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Marines shift role in Afghan war

As advisers, goals are local support, keeping U.S. deaths low by Dan Lamothe The Washington Post | April 17, 2018 at 2:47 a.m. | Updated April 17, 2018 at 2:47 a.m.

BOST AIRFIELD, Afghanistan -- The United States is taking a hands-off advising role for Afghan troops in the country's Helmand province, a big culture shift for Marines who have fought there before.

U.S. military advisers work side by side with Afghans at headquarters like Bost airfield, just south of Lashkar Gah, a city of 200,000. The Marines do not venture onto the battlefields themselves but refer to Afghan forces as "our guys," provide firepower from a distance and offer pointers with the belief that the United States could be in Afghanistan for years to come.

"We want to get away from just, 'We're receiving fire at this position,'" said Maj. Wilson Moore, the senior Marine in an operational coordination center with Afghan forces. "Well, where is the fire coming from? How heavy is the fire? What kind of weapons are they shooting at you with? ... Help us out."

Afghan government control in many areas outside of Kabul evaporated as the United States cut its troop numbers in Afghanistan from more than 100,000 in 2011 to fewer than 10,000 by late 2016. President Donald Trump authorized a more muscular strategy last August, enabling the military to carry out hundreds of airstrikes each month while boosting the number of troops from about 11,000 to more than 15,000.

The air campaign, paired with additional U.S. military advising, has helped stop the disintegration of security, but it has meant sending U.S. troops back to regions where they once engaged in direct combat with the Taliban during a surge in 2009.

U.S. commanders say that the most likely path to declaring victory is reaching a political settlement with the Taliban. But the insurgents had control or influence in 56 percent of Afghanistan's 407 districts as of last fall, according to a U.S. military assessment. In fall 2016, the government controlled 72 percent.

Under Trump's strategy, the Marines' goals are modest. On the ground, they appear to consist of bolstering Afghan forces, preventing the fall of a major city and -- perhaps most important in terms of continuing the mission -- keeping U.S. military fatalities as close to zero as possible, considering Americans' exhaustion with a "forever war."

First Sgt. Robert Krieger III compared Afghanistan to South Korea, where U.S. forces have trained since the Korean War was paused with a 1953 armistice. He said he fired his rifle 100 days straight in combat as a platoon sergeant in Marjah in 2010 but is now focused on making sure the Marines deployed around him have what they need.

"Do I talk about all the people that I've been around that we've lost? No," Krieger said. "I keep that inside. One day, I'll come to grips with it, but right now, that's my focus."

The legacy of bloodshed in Helmand stretches back more than a decade and includes more than 20,000 Marines deployed simultaneously at the height of the troop surge under President Barack Obama. The economy is driven by vast fields of opium poppy plants, and U.S. officials say the Taliban acts like a criminal gang as it processes and smuggles the drug to fund its operations.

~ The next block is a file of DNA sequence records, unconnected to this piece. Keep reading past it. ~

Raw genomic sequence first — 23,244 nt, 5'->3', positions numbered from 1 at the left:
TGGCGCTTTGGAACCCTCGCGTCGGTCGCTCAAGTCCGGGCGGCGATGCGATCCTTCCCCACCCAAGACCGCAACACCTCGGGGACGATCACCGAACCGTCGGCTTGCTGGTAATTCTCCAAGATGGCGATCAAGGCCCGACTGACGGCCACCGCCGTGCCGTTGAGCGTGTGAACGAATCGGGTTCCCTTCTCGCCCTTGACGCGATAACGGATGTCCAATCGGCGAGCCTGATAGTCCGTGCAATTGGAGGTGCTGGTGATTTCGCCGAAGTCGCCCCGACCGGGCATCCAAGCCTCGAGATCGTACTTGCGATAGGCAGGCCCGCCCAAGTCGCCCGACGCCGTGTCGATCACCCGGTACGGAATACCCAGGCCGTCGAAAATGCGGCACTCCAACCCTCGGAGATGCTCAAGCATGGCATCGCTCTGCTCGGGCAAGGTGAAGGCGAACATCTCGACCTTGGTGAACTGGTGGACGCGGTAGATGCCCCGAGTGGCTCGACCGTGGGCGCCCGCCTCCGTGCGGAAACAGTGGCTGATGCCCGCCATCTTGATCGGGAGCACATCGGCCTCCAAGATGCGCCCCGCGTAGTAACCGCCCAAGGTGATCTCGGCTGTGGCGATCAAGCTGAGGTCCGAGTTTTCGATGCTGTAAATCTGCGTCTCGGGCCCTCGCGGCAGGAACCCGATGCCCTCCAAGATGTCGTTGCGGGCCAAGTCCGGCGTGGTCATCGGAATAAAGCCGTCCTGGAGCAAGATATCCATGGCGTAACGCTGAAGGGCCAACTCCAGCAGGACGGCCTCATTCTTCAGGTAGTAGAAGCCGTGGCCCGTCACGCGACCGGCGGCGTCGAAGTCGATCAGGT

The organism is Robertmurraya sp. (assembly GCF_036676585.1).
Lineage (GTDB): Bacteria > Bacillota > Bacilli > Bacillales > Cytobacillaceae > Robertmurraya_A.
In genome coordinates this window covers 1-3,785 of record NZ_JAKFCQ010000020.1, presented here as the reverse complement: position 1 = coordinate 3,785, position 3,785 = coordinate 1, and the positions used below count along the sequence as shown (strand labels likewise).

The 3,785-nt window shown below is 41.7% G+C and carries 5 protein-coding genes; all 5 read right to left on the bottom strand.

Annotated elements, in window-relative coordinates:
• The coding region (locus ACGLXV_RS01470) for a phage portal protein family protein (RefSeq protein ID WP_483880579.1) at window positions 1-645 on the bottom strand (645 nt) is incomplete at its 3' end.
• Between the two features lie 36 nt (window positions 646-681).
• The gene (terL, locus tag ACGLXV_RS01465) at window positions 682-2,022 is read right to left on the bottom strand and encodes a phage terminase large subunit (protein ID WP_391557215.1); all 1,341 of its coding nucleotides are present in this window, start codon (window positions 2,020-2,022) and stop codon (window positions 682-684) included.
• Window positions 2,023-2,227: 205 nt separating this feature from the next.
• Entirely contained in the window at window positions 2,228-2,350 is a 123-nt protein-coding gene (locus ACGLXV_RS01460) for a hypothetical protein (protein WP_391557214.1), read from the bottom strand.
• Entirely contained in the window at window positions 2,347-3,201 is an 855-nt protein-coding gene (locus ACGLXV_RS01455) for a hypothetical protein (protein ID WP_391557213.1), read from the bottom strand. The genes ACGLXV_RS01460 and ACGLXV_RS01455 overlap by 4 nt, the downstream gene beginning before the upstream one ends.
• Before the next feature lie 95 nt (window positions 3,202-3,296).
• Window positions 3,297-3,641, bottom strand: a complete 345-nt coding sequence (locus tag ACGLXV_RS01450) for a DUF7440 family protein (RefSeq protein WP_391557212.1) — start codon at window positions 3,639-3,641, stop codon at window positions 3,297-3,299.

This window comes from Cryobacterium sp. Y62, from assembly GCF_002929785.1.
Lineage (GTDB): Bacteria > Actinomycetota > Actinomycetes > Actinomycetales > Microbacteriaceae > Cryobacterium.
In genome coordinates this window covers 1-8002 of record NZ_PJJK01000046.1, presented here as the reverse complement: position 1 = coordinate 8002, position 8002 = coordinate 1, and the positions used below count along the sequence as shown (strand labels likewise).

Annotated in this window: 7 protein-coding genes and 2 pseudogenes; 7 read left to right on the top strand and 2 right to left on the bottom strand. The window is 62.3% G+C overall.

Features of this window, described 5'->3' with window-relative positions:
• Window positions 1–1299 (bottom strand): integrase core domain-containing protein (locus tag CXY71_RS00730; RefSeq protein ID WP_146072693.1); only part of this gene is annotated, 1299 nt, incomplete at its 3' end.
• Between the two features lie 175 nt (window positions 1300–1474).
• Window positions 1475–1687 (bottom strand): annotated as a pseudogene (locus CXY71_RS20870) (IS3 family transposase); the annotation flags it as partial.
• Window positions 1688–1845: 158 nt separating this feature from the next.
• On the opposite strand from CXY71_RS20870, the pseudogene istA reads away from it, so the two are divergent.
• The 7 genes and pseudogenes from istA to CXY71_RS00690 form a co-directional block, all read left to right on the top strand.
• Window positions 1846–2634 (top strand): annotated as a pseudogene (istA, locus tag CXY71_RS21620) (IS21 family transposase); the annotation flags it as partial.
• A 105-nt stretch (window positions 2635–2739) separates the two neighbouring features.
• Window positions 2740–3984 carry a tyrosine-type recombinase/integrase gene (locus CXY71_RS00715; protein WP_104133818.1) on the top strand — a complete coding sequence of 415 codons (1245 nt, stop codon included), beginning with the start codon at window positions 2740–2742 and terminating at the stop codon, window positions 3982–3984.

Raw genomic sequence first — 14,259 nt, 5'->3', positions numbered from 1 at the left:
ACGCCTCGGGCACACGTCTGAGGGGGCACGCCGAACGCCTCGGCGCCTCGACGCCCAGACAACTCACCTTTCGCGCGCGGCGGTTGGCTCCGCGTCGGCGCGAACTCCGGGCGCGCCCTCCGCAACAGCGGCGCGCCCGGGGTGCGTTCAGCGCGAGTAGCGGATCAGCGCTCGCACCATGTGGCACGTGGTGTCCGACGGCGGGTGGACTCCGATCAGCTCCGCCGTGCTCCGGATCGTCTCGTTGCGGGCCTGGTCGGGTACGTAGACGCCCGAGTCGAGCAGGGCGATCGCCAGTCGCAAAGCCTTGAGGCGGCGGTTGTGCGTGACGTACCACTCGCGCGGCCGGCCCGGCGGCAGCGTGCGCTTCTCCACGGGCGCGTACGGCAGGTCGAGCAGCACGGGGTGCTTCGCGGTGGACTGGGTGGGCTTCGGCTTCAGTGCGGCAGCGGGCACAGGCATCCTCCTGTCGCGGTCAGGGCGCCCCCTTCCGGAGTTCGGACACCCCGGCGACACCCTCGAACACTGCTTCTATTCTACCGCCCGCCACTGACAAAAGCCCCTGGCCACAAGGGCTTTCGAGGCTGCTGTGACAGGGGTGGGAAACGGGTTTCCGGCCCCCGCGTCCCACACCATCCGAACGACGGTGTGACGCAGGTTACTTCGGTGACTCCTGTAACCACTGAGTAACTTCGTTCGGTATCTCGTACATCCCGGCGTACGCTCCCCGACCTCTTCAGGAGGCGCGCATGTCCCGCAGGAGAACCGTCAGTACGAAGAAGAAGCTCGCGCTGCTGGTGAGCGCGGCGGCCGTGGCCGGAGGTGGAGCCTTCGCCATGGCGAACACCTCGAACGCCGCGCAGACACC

Security disintegrated almost immediately after the last Marines went home in October 2014, turning over to Afghans the sprawling desert remains of their largest bases, Camp Leatherneck and Camp Bastion. The situation mushroomed into a crisis by 2015, as scores of Afghan soldiers were killed each month and the United States deployed Special Operations troops to help stave off disaster. The Taliban was resurgent enough that there was concern about the insurgents' seizing Lashkar Gah in 2017.

Last spring, a 300-member Marine Corps task force helped the Afghan army push the Taliban away from the city. A second rotation of Marines took over in January and is focused on helping to control the most populous areas ahead of Oct. 20 parliamentary elections, which have been rescheduled several times since 2015.

"The focus is on central Helmand," said Brig. Gen. Benjamin T. Watson, the Marines' top commander in Afghanistan. "There is a number of districts where there is little to no [government] presence ... and they are not places where we intend to invest."

The Afghan government and the Marines believe they have Lashkar Gah and the smaller city of Gereshk under control. They also have expanded security as far south as Garmser district center and as far west as Marjah district center. But most of those two districts and many others remain under Taliban influence or control.

One of the largest problems is that the local Afghan National Army unit, the 215th Corps, is still understrength. It is supposed to have about 18,500 soldiers but has just over 9,000 amid years of combat and a nationwide competition for soldiers. Marines see the commander of the 215th Corps, Maj. Gen. Wali Mohammad Ahmadzai, as an effective leader but say he faces problems that include heavy combat casualties, desertions and fuel shortages.

Ahmadzai said he is thankful to Trump for the additional help. There is no plan to clear the remainder of Marjah this spring, but he wants to do so eventually to allow residents who fled violence to return home.

"In Marjah, there is no population, so we will not have elections for the trees," Ahmadzai said. "The people who used to reside in Marjah, they already moved to Lashkar Gah."

A Section on 04/17/2018

Print Headline: Marines shift role in Afghan war

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